David Boyd, Head at Tormead School, said the proposals were designed to mitigate against harm in the sensitive location. He said they had worked with GBC officers to minimise ecological and light impacts on the AONB.

There were nearly 600 comments to the application, the majority of which were in favour of the proposal.

Objections to the scheme were received from Surrey Wildlife Trust, the Guildford Society, CPRE, Dark Skies Matter, Sports England, Downsedge Residents Association,

Opponents of the scheme were jubilant at the outcome.

Alastair Atkinson, chair of the Guildford Environmental Forum, said: “The unanimous rejection of the Urnfield planning application yesterday evening was a fantastic outcome for both Guildford and the Surrey Hills AONB. What was really reassuring is that the members acknowledged the importance of nature and its need for protection and enhancement.”

Alivia Kratke, who heads up the Campaign for the Protection of Rural England (CPRE) in Guildford said it questioned the performance of GBC planning department with pre-application advice currently not available and the planning officer recommendation “clearly misjudging the likely support for these plans and underestimating the will of the council to protect AONB”.

She said: “We are at a loss as to why the GBC planning department recommended approval for such a controversial development in a protected landscape. The committee overwhelmingly said no to light pollution and no to artificial surfaces in areas of AONB, and yes to nature conservation.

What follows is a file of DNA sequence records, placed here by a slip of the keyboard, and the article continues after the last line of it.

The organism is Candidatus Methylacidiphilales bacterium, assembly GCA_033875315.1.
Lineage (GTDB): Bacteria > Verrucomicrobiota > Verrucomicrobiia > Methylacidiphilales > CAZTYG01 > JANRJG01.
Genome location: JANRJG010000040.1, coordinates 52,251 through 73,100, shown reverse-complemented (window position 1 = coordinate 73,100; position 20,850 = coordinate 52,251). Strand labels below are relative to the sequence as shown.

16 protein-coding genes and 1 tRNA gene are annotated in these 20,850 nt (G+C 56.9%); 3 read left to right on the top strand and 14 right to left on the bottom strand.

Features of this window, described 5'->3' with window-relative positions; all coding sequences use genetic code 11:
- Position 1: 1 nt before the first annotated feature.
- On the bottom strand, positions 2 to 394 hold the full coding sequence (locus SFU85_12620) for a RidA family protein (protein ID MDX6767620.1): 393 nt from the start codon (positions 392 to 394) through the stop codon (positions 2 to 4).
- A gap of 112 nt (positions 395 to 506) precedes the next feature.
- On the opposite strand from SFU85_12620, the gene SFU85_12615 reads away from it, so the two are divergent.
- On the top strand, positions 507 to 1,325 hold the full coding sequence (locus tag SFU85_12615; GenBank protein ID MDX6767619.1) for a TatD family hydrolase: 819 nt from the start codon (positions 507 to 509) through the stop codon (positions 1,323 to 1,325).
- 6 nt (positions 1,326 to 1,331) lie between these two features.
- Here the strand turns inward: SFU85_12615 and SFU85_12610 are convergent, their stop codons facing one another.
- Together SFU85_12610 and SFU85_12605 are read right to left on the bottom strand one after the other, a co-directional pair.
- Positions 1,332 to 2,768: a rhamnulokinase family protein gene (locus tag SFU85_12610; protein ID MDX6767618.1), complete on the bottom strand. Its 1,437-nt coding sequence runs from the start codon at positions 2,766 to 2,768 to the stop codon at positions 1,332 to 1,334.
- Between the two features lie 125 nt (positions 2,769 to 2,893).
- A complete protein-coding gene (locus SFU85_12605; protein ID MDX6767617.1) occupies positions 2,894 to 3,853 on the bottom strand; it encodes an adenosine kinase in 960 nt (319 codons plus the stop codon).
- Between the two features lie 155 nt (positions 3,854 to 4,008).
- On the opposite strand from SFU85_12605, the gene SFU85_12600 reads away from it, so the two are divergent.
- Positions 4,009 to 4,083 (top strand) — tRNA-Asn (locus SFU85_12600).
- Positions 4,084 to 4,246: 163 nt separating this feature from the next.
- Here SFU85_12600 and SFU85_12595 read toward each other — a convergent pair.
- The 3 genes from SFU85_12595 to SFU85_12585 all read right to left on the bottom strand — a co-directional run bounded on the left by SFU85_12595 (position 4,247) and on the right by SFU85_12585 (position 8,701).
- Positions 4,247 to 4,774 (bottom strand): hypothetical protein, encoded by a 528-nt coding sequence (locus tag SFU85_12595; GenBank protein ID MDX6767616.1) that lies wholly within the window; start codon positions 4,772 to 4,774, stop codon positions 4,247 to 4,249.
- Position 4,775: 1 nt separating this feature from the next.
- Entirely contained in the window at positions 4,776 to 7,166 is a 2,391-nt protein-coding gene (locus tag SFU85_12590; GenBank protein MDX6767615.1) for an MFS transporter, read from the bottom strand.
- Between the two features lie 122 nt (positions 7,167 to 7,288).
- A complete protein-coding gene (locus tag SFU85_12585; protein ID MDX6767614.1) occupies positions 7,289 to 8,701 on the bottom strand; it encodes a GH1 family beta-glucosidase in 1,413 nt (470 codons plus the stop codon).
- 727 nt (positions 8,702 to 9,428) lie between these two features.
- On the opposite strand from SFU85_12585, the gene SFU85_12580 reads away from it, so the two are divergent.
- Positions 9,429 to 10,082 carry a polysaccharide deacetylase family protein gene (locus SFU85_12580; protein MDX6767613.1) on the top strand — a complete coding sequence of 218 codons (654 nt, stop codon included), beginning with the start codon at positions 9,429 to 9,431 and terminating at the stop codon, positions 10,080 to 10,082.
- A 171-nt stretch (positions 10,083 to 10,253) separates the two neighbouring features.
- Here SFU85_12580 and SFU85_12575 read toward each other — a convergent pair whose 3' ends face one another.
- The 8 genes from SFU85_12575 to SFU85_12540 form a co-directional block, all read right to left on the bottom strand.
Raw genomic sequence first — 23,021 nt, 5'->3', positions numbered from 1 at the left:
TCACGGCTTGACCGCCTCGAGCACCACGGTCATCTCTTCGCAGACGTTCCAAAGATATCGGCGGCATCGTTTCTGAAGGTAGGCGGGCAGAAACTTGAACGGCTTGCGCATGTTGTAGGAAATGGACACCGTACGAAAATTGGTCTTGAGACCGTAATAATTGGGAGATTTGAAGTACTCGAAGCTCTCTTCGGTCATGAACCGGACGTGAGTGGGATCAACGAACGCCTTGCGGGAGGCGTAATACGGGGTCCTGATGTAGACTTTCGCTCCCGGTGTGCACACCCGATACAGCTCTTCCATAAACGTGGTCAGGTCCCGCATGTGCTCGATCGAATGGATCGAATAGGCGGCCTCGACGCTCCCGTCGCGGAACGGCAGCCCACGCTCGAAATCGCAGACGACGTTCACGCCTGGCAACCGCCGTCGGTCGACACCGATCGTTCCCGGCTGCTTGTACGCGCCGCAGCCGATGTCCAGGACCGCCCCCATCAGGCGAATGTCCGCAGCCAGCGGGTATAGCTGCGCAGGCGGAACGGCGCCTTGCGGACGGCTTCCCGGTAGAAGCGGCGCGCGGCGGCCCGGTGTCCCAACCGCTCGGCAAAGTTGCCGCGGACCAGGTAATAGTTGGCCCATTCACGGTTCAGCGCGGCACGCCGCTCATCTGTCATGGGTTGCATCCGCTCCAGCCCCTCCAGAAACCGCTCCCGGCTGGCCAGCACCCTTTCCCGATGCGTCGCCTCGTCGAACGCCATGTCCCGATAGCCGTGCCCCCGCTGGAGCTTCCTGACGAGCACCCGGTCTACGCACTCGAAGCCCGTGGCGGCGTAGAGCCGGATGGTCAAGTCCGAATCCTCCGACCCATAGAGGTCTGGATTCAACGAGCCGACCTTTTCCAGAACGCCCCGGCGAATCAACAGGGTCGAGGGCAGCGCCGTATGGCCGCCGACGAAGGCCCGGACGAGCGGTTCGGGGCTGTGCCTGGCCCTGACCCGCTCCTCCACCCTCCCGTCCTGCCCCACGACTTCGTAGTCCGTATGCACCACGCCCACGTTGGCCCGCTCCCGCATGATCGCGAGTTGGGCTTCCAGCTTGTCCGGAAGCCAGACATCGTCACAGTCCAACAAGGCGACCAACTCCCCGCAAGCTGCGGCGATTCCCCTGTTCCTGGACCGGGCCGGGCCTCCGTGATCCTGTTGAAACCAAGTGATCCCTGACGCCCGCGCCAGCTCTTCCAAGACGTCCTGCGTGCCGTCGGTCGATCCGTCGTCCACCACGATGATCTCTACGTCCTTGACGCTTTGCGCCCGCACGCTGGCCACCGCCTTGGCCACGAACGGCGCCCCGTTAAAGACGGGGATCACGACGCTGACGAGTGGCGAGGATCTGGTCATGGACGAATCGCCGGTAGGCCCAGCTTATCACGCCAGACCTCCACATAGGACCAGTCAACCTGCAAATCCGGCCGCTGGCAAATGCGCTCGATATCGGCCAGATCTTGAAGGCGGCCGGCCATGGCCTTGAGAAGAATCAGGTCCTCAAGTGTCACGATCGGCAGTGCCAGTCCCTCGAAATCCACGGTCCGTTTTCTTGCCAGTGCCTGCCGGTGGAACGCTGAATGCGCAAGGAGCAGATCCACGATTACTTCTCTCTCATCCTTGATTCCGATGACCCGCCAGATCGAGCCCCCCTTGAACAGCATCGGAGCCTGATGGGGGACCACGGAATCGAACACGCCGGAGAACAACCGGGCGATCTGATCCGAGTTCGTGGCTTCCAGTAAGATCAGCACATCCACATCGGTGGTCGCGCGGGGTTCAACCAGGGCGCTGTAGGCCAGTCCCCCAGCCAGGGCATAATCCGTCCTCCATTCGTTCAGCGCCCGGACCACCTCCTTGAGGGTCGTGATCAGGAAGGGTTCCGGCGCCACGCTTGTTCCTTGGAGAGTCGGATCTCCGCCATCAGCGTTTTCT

“At a time when we are looking to extend the Surrey AONB, councillors have sent a powerful message about their commitment to protecting Surrey AONB.”

A schematic view of the Urnfield Sports Ground proposals (image from the Tormead school website).

After the decision, Mr David Boyd, Head at Tormead School, and Mr Steve Smith, Head of Guildford County School said: “Guildford County School and Tormead School are disappointed by Guildford Borough Council’s decision to reject the planning proposal to improve the existing sports facilities at the Urn Field sports ground.

“The proposal, which had been recommended for approval by the planning department, would have afforded school children, through a partnership between the state and independent school sectors, access to a range of additional facilities and increased opportunities for playing sport, as well as community sports groups.

“We remain committed to this project, believing in the positive sporting benefits that it will bring for our pupils, and we are actively considering our next steps, including the right of appeal, against the committee’s decision.”